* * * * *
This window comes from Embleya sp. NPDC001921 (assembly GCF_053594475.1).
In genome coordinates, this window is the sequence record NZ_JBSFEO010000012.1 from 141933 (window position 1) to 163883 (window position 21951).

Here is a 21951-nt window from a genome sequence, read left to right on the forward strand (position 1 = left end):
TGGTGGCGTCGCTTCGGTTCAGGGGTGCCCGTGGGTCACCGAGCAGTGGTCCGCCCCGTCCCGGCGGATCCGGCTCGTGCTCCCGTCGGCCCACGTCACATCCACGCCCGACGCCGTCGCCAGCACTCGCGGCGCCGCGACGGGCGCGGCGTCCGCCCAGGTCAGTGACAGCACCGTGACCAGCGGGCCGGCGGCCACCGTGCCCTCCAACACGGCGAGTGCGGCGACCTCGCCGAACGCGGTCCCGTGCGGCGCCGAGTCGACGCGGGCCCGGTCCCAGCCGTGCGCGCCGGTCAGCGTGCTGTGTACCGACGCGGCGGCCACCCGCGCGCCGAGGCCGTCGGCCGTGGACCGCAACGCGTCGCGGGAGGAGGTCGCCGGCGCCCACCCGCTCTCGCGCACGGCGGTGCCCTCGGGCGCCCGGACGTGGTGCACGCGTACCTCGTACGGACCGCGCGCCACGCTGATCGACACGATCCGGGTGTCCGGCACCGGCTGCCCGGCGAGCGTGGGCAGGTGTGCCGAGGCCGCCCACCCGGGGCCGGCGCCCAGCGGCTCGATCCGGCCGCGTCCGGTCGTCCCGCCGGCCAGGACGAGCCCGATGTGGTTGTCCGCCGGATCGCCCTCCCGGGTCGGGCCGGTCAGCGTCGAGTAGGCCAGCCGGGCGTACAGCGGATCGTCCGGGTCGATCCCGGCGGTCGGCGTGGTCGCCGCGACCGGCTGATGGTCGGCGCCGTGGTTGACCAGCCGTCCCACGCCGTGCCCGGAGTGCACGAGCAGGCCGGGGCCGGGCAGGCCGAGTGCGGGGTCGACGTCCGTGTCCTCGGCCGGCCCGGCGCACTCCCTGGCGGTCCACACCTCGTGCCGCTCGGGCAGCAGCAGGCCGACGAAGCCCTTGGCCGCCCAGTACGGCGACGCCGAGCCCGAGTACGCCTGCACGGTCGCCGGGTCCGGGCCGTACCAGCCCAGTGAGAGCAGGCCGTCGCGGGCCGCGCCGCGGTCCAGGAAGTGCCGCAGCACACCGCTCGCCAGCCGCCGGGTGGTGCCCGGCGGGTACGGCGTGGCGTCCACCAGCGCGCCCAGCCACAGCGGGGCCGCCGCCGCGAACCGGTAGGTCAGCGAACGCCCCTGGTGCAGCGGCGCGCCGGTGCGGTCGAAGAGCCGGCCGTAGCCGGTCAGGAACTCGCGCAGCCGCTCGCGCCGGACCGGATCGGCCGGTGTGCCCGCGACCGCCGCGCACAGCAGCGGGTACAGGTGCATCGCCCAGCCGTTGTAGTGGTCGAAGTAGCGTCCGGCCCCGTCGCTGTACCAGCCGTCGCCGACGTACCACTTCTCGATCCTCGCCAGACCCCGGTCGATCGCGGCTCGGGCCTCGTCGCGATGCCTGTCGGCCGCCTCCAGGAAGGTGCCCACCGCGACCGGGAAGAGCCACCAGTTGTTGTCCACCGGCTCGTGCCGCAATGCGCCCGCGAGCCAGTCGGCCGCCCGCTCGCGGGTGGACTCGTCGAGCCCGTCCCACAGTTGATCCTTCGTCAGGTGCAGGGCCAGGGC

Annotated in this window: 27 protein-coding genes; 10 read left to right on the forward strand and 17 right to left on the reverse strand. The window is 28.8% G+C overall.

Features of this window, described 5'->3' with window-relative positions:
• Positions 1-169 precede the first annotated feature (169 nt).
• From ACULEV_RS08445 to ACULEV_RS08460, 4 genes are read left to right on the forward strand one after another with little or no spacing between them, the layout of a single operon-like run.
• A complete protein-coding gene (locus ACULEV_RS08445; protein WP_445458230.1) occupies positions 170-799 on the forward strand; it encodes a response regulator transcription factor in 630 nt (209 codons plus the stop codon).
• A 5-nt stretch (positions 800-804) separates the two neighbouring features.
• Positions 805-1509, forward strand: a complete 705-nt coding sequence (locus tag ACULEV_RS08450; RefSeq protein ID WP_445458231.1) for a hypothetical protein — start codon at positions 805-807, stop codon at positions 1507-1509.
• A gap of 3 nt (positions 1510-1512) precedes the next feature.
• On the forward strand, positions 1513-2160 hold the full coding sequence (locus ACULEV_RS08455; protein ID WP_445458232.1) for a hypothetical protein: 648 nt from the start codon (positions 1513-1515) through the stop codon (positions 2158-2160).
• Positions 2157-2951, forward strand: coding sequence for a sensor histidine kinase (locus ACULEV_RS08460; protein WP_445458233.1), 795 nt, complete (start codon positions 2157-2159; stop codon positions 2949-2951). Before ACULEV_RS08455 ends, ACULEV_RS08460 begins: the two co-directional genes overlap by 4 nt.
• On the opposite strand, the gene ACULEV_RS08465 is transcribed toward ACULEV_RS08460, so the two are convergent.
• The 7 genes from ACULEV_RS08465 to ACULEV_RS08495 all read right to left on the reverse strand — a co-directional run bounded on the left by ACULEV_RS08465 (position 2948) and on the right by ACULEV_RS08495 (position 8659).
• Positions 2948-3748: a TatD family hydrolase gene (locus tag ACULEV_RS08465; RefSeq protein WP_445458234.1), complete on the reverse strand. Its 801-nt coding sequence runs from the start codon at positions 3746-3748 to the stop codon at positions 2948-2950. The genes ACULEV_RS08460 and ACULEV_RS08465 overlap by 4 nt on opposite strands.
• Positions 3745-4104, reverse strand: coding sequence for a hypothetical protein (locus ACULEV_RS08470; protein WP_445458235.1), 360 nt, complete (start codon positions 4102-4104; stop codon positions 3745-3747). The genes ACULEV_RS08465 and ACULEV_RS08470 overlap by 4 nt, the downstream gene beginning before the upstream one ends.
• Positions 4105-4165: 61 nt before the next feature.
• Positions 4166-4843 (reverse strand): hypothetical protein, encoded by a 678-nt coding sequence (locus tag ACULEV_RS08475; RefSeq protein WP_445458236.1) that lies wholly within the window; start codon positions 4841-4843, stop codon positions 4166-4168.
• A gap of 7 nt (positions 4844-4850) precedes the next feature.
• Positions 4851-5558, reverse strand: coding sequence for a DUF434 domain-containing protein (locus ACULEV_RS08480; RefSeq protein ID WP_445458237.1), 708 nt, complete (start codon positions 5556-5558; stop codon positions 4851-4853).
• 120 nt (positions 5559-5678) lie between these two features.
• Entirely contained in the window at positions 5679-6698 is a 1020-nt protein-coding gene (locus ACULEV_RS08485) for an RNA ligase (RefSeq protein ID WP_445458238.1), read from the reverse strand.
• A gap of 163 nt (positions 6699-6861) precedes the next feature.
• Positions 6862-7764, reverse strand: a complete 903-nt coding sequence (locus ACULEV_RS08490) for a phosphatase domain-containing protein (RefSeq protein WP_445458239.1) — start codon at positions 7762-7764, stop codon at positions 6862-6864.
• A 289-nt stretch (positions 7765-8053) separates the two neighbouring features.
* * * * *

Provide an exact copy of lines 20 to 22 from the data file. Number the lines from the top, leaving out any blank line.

• Positions 4166-4843 (reverse strand): hypothetical protein, encoded by a 678-nt coding sequence (locus tag ACULEV_RS08475; RefSeq protein WP_445458236.1) that lies wholly within the window; start codon positions 4841-4843, stop codon positions 4166-4168.
• A gap of 7 nt (positions 4844-4850) precedes the next feature.
• Positions 4851-5558, reverse strand: coding sequence for a DUF434 domain-containing protein (locus ACULEV_RS08480; RefSeq protein ID WP_445458237.1), 708 nt, complete (start codon positions 5556-5558; stop codon positions 4851-4853).